Indian envoy leaves US as diplomatic row eases
NEW DELHI/NEW YORK – Reuters
Devyani Khobragade, who was deputy consul-general in New York, was arrested on Dec. 12 and indicted on Jan. 9 before being effectively expelled. REUTERS photoThe Indian diplomat whose arrest and strip search caused a major rift in U.S.-Indian ties returned home on Jan. 10 after a deal in which she was indicted for visa fraud and underpaying her nanny but allowed to leave because of diplomatic immunity.
Devyani Khobragade, who was deputy consul-general in New York, was arrested on Dec. 12 and indicted on Jan. 9 before being effectively expelled. Her arrest set off protests in India amid disclosures that she was handcuffed and strip-searched.
The month-long dispute has soured the broader U.S.-India bilateral relationship, leading to sanctions against American diplomats in New Delhi and the postponement of visits to India by senior U.S. officials and another by a U.S. business delegation.
It was not immediately clear whether the return of Khobragade would be enough to dispel the bad feeling that has built up between New Delhi and Washington. With national elections due in India by May, political parties have seized on the case and labeled it an attack on national sovereignty. “We’ll focus on one day at a time, today is the day we focus on getting Devyani back,” said India’s Foreign Ministry spokesman Syed Akbaruddin.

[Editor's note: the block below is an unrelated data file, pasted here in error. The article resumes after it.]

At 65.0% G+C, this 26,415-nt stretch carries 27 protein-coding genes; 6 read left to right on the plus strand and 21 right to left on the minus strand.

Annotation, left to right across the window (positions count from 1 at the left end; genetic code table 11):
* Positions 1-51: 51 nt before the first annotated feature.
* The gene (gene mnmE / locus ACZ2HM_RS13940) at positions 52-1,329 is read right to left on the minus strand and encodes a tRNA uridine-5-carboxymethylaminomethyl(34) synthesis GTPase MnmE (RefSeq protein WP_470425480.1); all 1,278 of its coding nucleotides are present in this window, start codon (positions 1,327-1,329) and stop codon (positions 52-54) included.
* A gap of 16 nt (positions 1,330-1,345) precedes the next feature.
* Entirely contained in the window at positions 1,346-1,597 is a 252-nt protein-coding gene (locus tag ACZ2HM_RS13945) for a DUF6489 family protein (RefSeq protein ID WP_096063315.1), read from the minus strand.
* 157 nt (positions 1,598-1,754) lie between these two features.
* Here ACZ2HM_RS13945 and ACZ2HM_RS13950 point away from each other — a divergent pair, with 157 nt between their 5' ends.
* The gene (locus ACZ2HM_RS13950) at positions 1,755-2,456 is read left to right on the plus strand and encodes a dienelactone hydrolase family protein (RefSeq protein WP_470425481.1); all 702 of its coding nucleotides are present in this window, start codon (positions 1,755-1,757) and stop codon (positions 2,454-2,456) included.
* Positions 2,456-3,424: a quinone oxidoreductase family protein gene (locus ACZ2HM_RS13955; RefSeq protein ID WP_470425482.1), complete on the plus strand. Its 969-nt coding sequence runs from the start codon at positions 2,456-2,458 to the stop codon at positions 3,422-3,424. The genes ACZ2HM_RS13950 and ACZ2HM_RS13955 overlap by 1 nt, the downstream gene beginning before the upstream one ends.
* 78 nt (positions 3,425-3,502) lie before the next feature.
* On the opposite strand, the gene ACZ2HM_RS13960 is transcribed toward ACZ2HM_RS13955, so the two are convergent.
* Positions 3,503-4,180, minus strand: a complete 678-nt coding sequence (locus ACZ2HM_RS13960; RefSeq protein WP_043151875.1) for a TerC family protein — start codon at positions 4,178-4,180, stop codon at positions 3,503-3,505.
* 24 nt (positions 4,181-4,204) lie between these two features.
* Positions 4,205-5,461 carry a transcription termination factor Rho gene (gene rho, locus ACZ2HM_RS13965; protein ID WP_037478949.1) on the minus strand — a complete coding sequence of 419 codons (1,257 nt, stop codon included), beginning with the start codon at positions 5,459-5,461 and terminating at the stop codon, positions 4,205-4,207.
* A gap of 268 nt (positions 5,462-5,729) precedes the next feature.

While both New Delhi and Washington stressed the importance of their bilateral relationship during the crisis, it has taken weeks of complex wrangling to find a workable solution both sides could live with.
Akbaruddin said Khobragade left after being granted full diplomatic immunity and was being transferred to a post in New Delhi.
Uttam Khobragade, her father, said his daughter rejected an offer of a plea bargain to resolve the dispute and be allowed to stay in the United States. Her children and husband, a U.S. citizen of Indian origin, will soon follow her to India, he said.
If the diplomat had accepted the plea bargain, the charges against her would have been dropped but she decided against it, he said. “Devyani said, this amounts to compromising the sovereignty of the country,” Uttam Khobragade said, noting that the dispute with the housekeeper was being dealt with by Indian courts.
Documents and statements from U.S. officials reveal a dizzying 24 hours in which the State Department granted Khobragade diplomatic immunity, unsuccessfully asked India to waive that immunity and ordered her to leave the country immediately.
India was incensed by the treatment of Khobragade and has curtailed privileges offered to U.S. diplomats in New Delhi. On Jan. 8 it ordered the U.S. Embassy to close a club for expatriate Americans there.
Also on the same day, U.S. Energy Secretary Ernest Moniz postponed a visit to India scheduled for next week. This move came days after U.S. Assistant Secretary of State for South Asia Nisha Desai Biswal delayed her first visit to the country to avoid the trip becoming embroiled in the dispute.
The arresting authority, the U.S. Marshals Service, characterized the strip search as a routine procedure imposed on any new arrestee.